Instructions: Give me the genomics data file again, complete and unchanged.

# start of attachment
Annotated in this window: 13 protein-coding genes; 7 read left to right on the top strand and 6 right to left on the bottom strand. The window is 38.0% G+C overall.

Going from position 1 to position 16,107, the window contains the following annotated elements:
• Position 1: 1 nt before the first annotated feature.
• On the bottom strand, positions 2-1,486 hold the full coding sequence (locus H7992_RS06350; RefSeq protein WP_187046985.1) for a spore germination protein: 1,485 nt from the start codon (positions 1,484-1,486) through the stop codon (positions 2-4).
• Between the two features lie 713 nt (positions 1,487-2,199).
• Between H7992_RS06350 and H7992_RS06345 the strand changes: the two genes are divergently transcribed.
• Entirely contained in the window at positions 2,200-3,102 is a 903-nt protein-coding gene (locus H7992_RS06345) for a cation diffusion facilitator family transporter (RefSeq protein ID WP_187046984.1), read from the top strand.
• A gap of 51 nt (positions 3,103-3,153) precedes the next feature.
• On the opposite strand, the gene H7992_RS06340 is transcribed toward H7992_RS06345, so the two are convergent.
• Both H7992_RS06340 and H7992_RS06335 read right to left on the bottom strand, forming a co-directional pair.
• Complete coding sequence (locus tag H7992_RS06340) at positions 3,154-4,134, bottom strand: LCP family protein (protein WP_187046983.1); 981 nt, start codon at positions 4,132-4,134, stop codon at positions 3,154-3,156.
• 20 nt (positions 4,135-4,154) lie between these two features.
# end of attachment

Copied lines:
Annotated in this window: 13 protein-coding genes; 7 read left to right on the top strand and 6 right to left on the bottom strand. The window is 38.0% G+C overall.

Going from position 1 to position 16,107, the window contains the following annotated elements:
• Position 1: 1 nt before the first annotated feature.
• On the bottom strand, positions 2-1,486 hold the full coding sequence (locus H7992_RS06350; RefSeq protein WP_187046985.1) for a spore germination protein: 1,485 nt from the start codon (positions 1,484-1,486) through the stop codon (positions 2-4).
• Between the two features lie 713 nt (positions 1,487-2,199).
• Between H7992_RS06350 and H7992_RS06345 the strand changes: the two genes are divergently transcribed.
• Entirely contained in the window at positions 2,200-3,102 is a 903-nt protein-coding gene (locus H7992_RS06345) for a cation diffusion facilitator family transporter (RefSeq protein ID WP_187046984.1), read from the top strand.
• A gap of 51 nt (positions 3,103-3,153) precedes the next feature.
• On the opposite strand, the gene H7992_RS06340 is transcribed toward H7992_RS06345, so the two are convergent.
• Both H7992_RS06340 and H7992_RS06335 read right to left on the bottom strand, forming a co-directional pair.
• Complete coding sequence (locus tag H7992_RS06340) at positions 3,154-4,134, bottom strand: LCP family protein (protein WP_187046983.1); 981 nt, start codon at positions 4,132-4,134, stop codon at positions 3,154-3,156.
• 20 nt (positions 4,135-4,154) lie between these two features.